This article originally appeared on VICE Netherlands.
One day, I got home to find some of my flatmates naked and chained to our garden fence. They thought it would be a good idea to go streaking in our very child-friendly neighbourhood, and ended up getting arrested.
If you went to university, you likely have a similar story – or at least had to live in a gross student house you shared with way too many strangers. At that stage in your life, everyone's broke and nobody understands hygiene or basic human decency, meaning you often end up in some pretty undesirable situations.
I rounded up some truly horrific roommate stories, to remind you that things could always be worse.
I lived on the 13th floor of a huge student housing building, next to a man we called Gabber. He was in his late thirties, always drunk and stoned, and a bit weird. One night, after going out, I got home with a friend. We'd taken ecstasy and were pretty strung out. We were in my room, when suddenly I saw smoke coming from under my door. I went outside to check what was going on and walked into a cloud of smoke so thick I couldn't see anything. Meanwhile, the fire alarm went off and everyone came out to the hallway. The fire department was automatically alerted and arrived pretty quickly.
It wasn't hard to figure out where the fire started. Smoke was billowing out from underneath Gabber’s door and the door was still closed, so we were like: fuck, he's dead. But when we knocked on the door, he opened it. He said there was no fire, even though we could see the flames behind him. He closed the door quickly and everyone panicked. We started pounding on his door like crazy. When he finally opened it again, one of my roommates punched him so we could enter. But once we were inside, the fire was already out.
The fire department came and left, and I called my downstairs neighbour to tell him this crazy story. He said: "Oh, I thought I saw a burning mattress falling down outside my window." In the end, we found out Gabber had fallen asleep with a lit cigarette in his mouth and his mattress had caught on fire. He decided to throw it out of the window, from the 13th floor, because he didn't want to set off the alarm. This was the third time there had been a fire in his room. Everyone was really mad at him, but we didn't kick him out. After that, life went on as usual. I think he still lives there.
I share a big apartment with four roommates. A few months ago, one of them found a crayfish on the sidewalk. We'll never know if it had escaped at the fish market or crawled out of a canal by itself, but my roomie decided to "save" the animal. When I got home, I was told we had a new roommate. The crayfish, now named Larry, is about 15 centimetres long and has two big claws. He sits in a plastic tub in our living room.
The problem is, he escapes all the time and ends up wandering around the house. My other roommate ran into him in the middle of the night once and almost stepped on him. She was freaked out and we all had a fight about whether or not Larry should stay. I felt bad for the crayfish; keeping him wasn't good for his own sake, and also a bit dangerous, so I suggested we could release him into the wild. But my roommate says she can’t. She has an emotional connection with Larry. It’s been a few months now. I often see her trying to cuddle with him while he tries to claw at her. It’s totally bizarre, but she doesn’t want to give him up.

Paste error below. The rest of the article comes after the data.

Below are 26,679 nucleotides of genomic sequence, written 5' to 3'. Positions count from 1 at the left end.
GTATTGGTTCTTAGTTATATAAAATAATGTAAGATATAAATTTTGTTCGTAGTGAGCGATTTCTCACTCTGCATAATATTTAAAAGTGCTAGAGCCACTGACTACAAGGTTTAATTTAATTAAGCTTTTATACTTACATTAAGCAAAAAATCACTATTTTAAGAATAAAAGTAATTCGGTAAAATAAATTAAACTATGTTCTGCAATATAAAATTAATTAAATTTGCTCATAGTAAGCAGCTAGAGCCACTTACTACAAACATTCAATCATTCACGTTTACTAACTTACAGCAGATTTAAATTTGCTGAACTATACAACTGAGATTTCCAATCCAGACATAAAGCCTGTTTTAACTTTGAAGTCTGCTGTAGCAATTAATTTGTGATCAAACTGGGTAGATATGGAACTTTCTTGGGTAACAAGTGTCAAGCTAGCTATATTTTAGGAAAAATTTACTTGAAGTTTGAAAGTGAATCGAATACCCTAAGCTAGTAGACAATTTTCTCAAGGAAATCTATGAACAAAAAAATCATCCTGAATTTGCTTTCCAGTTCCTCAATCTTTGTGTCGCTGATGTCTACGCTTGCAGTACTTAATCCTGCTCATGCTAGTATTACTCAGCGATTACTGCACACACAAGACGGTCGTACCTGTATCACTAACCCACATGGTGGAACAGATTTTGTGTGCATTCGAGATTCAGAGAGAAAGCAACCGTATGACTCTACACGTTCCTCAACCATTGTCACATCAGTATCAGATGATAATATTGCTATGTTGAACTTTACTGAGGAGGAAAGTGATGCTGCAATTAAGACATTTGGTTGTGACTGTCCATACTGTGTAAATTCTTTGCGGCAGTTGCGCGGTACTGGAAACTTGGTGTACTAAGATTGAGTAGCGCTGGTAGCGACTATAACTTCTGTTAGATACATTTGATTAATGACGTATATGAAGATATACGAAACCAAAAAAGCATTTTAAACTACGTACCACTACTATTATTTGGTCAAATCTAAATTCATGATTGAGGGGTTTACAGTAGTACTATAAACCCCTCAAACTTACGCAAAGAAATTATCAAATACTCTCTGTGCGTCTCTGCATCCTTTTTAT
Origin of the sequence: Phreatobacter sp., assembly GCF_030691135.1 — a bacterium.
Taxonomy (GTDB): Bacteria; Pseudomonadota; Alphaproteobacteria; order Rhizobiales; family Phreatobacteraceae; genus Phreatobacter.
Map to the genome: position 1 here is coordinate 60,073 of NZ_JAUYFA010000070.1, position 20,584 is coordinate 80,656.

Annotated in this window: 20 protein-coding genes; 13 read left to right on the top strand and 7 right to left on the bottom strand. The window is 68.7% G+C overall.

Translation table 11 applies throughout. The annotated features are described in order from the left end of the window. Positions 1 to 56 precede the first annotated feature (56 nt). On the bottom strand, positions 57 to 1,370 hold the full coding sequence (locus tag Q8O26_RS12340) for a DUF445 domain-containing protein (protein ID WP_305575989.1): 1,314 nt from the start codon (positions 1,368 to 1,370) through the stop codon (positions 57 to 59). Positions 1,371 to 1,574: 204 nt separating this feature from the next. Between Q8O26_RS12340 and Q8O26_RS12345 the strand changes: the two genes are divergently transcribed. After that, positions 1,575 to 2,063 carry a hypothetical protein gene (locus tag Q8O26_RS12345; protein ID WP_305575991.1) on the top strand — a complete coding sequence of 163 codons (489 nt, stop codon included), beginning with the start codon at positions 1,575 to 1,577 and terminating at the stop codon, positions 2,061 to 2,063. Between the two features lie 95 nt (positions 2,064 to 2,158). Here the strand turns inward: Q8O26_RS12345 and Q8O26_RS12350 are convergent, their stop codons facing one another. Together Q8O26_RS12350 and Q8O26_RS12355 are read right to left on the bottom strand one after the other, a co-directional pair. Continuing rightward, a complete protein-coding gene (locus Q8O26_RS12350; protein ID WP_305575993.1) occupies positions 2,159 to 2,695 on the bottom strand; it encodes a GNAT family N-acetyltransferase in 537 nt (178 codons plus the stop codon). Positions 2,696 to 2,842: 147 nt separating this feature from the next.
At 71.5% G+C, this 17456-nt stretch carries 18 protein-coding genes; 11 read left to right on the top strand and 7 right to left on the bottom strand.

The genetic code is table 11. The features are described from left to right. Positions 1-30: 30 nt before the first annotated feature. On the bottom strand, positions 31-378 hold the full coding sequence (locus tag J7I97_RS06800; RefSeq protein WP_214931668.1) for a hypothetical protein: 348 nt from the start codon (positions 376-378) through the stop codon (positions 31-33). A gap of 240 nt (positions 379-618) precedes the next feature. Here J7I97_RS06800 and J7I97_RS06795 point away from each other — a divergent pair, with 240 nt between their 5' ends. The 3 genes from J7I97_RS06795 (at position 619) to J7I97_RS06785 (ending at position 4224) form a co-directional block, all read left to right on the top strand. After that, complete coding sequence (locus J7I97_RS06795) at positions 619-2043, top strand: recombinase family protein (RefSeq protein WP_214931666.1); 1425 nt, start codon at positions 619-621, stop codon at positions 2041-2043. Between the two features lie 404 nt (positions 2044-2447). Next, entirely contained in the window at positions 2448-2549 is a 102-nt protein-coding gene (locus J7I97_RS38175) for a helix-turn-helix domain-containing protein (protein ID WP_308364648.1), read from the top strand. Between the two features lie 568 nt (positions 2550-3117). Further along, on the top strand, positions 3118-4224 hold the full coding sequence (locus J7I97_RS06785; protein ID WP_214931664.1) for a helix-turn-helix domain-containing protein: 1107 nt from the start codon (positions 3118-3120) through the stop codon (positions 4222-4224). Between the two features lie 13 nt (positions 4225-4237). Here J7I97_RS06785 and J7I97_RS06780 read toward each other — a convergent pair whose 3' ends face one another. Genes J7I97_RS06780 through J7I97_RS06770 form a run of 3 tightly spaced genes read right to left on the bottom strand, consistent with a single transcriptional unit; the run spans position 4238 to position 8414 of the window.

My roommate was drunk and hungry one night after she got home from a party. The only thing she had was frozen potato croquettes, which had to be baked in the oven. But she had no patience, so she threw them into a pan on high heat without cooking oil, while enjoying another vodka. In the meantime, the giant pile of potato croquettes caught on fire and a huge blaze flared up to the ceiling. First, we threw a towel over it, because that's what you always see people do in fire prevention videos, but the towel caught fire too.
Ultimately, we managed to put it out with a bucket of water. My roommate was particularly sad about the charred potato croquettes. She tried to eat the insides.
My roommate often locks herself out on her balcony without clothes on. She'll go smoke a cigarette, either naked or in her underwear, and close the door behind her without thinking about it. This happens in the winter too. I’d be out, having a good time on a date or at a party, and she'd call me when it's -2 degrees and say she was locked out and could I please come and save her. Of course, you have to go. You don’t want your naked roommate to freeze to death, clutching her final cigarette between her blue lips. She’s usually borderline hypothermic when I finally get to her, and I have to wrap her in blankets to warm her up again. Fortunately, she always takes her phone when she goes out for a smoke.
Two years ago, my roommate decided to throw me a surprise party for my birthday. When I came home late that night, the front door of the apartment was open and the stairwell was covered in vomit – it was literally up to the walls. A stray dog was running around our apartment, which was completely full of people. It was definitely a surprise, but not a particularly fun one.
There were at least 80 people inside, most of whom I’d never seen before. The party had gotten completely out of hand. A few days later, I got an email from my landlord. He brought up the vomit and the noise, and said that dozens of people had filed complaints with the police. We were fined €200. That definitely sucked, but not as much as scraping vomit and used condoms off the floor and walls after a birthday party I didn’t ask for.